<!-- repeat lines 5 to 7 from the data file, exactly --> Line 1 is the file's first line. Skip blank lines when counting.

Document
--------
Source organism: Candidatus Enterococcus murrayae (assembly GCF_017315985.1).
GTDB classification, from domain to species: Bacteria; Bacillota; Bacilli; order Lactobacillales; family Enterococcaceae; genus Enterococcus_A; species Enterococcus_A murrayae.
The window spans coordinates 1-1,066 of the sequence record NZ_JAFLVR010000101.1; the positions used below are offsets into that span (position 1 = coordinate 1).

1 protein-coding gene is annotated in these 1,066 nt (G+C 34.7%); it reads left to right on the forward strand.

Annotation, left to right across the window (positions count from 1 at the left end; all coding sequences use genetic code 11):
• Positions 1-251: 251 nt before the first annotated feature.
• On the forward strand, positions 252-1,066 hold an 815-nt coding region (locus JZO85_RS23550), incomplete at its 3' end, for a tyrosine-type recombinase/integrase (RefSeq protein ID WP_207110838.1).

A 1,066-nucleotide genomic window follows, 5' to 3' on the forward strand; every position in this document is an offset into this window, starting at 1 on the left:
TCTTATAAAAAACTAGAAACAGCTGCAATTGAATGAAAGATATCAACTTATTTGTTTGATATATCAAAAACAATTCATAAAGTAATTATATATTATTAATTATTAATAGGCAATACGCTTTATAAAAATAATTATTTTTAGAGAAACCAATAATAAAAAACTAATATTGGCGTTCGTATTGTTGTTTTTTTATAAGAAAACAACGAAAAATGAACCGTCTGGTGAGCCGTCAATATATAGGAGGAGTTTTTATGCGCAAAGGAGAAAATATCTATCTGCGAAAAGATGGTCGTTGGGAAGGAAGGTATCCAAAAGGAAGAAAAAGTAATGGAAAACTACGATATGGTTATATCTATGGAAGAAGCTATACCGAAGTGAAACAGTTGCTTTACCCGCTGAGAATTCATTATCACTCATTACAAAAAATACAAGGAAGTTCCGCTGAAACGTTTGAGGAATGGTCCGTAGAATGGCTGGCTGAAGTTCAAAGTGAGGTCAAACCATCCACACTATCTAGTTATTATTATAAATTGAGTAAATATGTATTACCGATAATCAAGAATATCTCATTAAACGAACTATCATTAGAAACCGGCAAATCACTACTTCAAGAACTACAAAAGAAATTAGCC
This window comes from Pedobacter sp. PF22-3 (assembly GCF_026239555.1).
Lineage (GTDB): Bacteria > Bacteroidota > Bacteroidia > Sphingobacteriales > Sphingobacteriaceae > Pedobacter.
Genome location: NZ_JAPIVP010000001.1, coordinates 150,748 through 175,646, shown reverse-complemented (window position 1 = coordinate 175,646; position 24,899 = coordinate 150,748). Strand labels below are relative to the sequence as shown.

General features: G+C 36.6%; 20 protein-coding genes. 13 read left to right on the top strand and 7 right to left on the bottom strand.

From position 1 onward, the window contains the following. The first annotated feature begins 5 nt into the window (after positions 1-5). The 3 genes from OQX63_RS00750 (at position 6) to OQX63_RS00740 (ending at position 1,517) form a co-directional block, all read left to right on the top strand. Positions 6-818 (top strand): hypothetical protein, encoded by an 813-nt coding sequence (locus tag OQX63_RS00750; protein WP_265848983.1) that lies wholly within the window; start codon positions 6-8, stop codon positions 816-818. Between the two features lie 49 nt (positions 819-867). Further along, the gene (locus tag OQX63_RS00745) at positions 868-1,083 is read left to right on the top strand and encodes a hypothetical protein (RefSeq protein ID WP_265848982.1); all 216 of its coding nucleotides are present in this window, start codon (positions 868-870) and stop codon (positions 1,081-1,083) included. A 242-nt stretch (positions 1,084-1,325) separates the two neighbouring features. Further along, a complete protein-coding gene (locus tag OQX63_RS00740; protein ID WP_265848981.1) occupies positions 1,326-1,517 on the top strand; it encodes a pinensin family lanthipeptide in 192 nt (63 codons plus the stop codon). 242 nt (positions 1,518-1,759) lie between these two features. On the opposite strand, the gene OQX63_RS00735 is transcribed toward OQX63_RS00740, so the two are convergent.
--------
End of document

Annotation, left to right across the window (positions count from 1 at the left end; all coding sequences use genetic code 11):
• Positions 1-251: 251 nt before the first annotated feature.
• On the forward strand, positions 252-1,066 hold an 815-nt coding region (locus JZO85_RS23550), incomplete at its 3' end, for a tyrosine-type recombinase/integrase (RefSeq protein ID WP_207110838.1).